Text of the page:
Self-determination theory suggests that autonomy support from others is important in motivating change of various health behaviors. The present research provides initial validation for the Important Other Climate Questionnaire for smoking (IOCQ–S) and for diet (IOCQ–D) in the...

  • A cross-sectional and semantic investigation of self-rated health in the northern Sweden MONICA-study. Waller, G”ran; Thal‚n, Peder; Janlert, Urban; Hamberg, Katarina; Forss‚n, Annika // BMC Medical Research Methodology;2012, Vol. 12 Issue 1, p154 

    Background: Self-Rated Health (SRH) correlates with risk of illness and death. But how are different questions of SRH to be interpreted? Does it matter whether one asks: "How would you assess your general state of health?"(General SRH) or "How would you assess your general state of health...

  • The runaway weight gain train: too many accelerators, not enough brakes. Swinburn, Boyd; Egger, Garry // BMJ: British Medical Journal (International Edition);9/25/2004, Vol. 329 Issue 7468, p736 

    Discusses obesity and argues that it is driven by a series of vicious cycles which present a challenge to weight management. Obesogenic environments which make unhealthy choices easier than health ones; Brakes which are acting against weight gain such as the social stigma and diseases related to...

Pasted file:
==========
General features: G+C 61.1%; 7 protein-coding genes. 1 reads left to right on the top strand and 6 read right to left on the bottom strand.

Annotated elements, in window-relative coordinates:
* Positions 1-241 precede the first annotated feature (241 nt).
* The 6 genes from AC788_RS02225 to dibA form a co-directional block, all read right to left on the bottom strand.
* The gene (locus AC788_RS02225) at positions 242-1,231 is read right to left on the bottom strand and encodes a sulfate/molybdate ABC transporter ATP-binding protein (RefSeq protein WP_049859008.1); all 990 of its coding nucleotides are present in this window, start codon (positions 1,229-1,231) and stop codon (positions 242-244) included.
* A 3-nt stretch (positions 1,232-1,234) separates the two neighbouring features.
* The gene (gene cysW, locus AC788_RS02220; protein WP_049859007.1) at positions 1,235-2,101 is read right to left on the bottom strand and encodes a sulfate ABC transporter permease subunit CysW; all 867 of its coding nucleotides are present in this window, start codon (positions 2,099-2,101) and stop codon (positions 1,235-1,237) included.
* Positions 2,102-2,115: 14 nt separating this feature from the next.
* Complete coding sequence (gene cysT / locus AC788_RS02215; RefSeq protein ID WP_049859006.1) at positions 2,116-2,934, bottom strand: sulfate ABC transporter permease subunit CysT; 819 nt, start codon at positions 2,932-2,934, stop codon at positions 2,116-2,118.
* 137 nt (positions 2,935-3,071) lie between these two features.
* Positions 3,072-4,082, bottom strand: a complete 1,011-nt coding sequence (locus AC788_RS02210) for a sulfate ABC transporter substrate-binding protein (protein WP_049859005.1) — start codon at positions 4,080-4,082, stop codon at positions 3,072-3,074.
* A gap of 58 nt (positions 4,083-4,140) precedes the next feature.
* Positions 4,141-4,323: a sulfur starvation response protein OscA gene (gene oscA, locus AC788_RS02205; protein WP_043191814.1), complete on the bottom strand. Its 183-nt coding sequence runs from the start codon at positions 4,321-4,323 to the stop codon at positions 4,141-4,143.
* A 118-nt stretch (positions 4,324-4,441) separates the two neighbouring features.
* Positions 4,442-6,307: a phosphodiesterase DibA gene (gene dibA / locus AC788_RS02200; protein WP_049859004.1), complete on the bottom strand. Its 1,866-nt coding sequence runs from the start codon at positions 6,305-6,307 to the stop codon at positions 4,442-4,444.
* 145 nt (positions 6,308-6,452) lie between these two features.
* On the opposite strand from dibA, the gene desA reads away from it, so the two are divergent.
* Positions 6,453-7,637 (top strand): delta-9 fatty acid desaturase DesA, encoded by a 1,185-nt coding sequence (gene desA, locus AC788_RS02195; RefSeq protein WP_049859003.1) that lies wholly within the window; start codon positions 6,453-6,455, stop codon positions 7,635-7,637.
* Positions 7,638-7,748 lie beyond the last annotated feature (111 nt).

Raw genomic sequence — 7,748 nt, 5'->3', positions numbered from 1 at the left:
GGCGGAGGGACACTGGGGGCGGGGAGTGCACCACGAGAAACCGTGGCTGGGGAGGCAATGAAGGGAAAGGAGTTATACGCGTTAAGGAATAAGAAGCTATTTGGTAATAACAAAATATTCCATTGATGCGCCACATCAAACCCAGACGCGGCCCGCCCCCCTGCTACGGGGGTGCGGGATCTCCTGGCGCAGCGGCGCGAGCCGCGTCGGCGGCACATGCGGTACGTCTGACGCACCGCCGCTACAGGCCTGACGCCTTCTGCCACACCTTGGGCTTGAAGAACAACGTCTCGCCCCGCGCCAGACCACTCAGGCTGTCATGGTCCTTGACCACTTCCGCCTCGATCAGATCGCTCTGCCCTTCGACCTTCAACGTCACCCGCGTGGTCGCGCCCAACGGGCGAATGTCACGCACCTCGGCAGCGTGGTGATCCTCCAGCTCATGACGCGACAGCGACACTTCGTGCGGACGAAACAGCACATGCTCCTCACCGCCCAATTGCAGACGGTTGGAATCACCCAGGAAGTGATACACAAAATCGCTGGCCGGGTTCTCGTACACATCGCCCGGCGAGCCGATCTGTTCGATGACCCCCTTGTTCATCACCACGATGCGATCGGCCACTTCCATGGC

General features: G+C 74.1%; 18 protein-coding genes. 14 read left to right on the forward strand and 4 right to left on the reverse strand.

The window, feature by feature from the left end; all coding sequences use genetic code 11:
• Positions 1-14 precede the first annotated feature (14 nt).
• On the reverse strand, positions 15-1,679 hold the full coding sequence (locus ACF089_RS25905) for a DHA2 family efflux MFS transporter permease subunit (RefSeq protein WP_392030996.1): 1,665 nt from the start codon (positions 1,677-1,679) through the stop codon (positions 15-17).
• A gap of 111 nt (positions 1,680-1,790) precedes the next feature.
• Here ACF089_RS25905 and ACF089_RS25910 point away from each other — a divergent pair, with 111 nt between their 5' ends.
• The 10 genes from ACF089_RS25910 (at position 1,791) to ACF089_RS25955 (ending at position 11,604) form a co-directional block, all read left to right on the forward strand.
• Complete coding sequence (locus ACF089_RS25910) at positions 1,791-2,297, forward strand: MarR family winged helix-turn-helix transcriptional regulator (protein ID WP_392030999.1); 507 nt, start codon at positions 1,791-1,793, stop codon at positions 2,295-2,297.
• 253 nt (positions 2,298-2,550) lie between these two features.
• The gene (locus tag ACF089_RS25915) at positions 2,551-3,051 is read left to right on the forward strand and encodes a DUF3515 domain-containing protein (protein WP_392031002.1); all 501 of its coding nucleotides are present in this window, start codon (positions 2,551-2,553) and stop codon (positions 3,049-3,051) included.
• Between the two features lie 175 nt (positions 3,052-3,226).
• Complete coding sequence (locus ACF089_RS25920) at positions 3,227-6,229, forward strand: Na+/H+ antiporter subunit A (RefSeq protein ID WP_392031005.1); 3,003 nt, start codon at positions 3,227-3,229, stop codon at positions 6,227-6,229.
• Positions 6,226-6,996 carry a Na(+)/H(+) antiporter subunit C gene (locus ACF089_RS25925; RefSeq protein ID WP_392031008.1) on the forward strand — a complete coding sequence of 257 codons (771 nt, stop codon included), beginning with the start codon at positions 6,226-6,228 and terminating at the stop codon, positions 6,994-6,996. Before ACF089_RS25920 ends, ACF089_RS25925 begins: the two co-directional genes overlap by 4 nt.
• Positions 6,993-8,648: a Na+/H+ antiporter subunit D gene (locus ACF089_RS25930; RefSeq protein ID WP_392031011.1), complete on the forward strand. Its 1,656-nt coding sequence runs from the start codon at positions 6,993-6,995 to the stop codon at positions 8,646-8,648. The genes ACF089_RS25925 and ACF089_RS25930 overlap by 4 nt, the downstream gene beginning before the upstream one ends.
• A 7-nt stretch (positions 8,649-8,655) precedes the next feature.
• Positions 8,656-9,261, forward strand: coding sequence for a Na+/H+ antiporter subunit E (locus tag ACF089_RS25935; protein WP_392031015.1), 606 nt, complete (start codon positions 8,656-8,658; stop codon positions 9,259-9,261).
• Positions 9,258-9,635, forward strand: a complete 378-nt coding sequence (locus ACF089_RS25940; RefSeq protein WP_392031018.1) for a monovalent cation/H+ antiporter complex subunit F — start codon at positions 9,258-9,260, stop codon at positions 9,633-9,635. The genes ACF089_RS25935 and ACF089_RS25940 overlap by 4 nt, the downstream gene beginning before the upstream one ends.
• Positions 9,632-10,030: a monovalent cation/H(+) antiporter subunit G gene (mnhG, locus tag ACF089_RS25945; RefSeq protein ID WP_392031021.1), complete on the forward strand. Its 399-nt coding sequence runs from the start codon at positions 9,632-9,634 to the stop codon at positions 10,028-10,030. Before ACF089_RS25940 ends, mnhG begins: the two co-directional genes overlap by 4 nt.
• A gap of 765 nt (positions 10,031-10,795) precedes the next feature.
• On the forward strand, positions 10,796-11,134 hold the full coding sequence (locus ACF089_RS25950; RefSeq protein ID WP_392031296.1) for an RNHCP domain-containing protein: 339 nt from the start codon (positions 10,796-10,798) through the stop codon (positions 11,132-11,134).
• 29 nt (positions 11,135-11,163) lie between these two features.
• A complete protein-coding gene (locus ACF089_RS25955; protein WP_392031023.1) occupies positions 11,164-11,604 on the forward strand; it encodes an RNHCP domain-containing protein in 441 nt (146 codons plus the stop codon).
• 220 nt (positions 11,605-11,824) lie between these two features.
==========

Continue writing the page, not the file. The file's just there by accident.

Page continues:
• Ethnic density in school classes and adolescent mental health. Gieling, Maike; Vollebergh, Wilma; Dorsselaer, Saskia van // Social Psychiatry & Psychiatric Epidemiology;Jun2010, Vol. 45 Issue 6, p639 

    The present study set out to examine the association between ethnic composition of school classes and prevalence of internalising and externalising problem behaviour among ethnic minority and majority students. Data were derived from the Dutch 2002 Health Behaviour in School-aged Children (HBSC)...

  • New research overturns 10 health 'truths'.  // Consumer Reports on Health;Mar2006, Vol. 18 Issue 3, p1 

    The article presents a list of medical beliefs and practices that have undergone major changes. These medical uncertainties include the problems associated with using body-mass index as an indicator of whether one is overweight and thus at increased risk of health problems, notion that...

  • Results of Mujeres Felices por ser Saludables:. Fitzgibbon, Marian L.; Gapstur, Susan M.; Knight, Sara J. // Annals of Behavioral Medicine;2004, Vol. 28 Issue 2, p95 

    Background: Data are limited on the efficacy of health-focused interventions for young, low-acculturated Latino women. Because breast cancer is the most commonly diagnosed cancer and the most common cause of cancer mortality in this population, combined interventions that address both early...

  • MATERNAL AND REPRODUCTIVE HEALTH OF ROMANI WOMEN. Rimarova, Kvetoslava // International Multidisciplinary Scientific Conference on Social ;2015, p679 

    In terms of reproductive health indicators, Slovakia Roma women have in comparison to other CEE countries relatively low numbers of unattended births (3%) and relatively high access to gynaecological testing (88%). According to the UNDP survey, 93.7% of Roma women claimed they had attended...

Share

Read the Article

Courtesy of VIRGINIA BEACH PUBLIC LIBRARY AND SYSTEM

Sorry, but this item is not currently available from your library.

Try another library?
Sign out of this library

Other Topics